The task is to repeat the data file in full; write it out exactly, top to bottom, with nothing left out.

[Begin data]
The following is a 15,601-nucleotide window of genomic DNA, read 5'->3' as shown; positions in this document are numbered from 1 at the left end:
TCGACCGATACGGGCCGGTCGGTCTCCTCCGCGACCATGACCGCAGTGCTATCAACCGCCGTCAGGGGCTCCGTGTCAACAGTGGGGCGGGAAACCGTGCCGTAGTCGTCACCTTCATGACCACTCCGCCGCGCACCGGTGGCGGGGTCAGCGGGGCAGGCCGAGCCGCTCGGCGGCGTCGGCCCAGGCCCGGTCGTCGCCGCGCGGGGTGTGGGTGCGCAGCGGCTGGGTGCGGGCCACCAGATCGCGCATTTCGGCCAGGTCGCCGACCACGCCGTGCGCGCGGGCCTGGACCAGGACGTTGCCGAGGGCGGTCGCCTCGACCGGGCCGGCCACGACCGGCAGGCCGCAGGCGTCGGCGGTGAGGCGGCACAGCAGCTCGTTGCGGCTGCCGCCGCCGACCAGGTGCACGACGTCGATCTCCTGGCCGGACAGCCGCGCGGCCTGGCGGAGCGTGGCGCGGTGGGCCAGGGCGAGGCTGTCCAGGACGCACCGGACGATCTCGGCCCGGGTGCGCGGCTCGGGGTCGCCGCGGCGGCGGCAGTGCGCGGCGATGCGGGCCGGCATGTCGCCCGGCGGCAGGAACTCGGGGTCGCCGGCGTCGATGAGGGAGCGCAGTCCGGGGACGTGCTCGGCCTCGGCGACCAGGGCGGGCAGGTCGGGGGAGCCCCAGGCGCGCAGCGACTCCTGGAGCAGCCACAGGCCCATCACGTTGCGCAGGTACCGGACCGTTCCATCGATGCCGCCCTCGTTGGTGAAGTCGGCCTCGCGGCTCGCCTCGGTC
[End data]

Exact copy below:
The following is a 15,601-nucleotide window of genomic DNA, read 5'->3' as shown; positions in this document are numbered from 1 at the left end:
TCGACCGATACGGGCCGGTCGGTCTCCTCCGCGACCATGACCGCAGTGCTATCAACCGCCGTCAGGGGCTCCGTGTCAACAGTGGGGCGGGAAACCGTGCCGTAGTCGTCACCTTCATGACCACTCCGCCGCGCACCGGTGGCGGGGTCAGCGGGGCAGGCCGAGCCGCTCGGCGGCGTCGGCCCAGGCCCGGTCGTCGCCGCGCGGGGTGTGGGTGCGCAGCGGCTGGGTGCGGGCCACCAGATCGCGCATTTCGGCCAGGTCGCCGACCACGCCGTGCGCGCGGGCCTGGACCAGGACGTTGCCGAGGGCGGTCGCCTCGACCGGGCCGGCCACGACCGGCAGGCCGCAGGCGTCGGCGGTGAGGCGGCACAGCAGCTCGTTGCGGCTGCCGCCGCCGACCAGGTGCACGACGTCGATCTCCTGGCCGGACAGCCGCGCGGCCTGGCGGAGCGTGGCGCGGTGGGCCAGGGCGAGGCTGTCCAGGACGCACCGGACGATCTCGGCCCGGGTGCGCGGCTCGGGGTCGCCGCGGCGGCGGCAGTGCGCGGCGATGCGGGCCGGCATGTCGCCCGGCGGCAGGAACTCGGGGTCGCCGGCGTCGATGAGGGAGCGCAGTCCGGGGACGTGCTCGGCCTCGGCGACCAGGGCGGGCAGGTCGGGGGAGCCCCAGGCGCGCAGCGACTCCTGGAGCAGCCACAGGCCCATCACGTTGCGCAGGTACCGGACCGTTCCATCGATGCCGCCCTCGTTGGTGAAGTCGGCCTCGCGGCTCGCCTCGGTC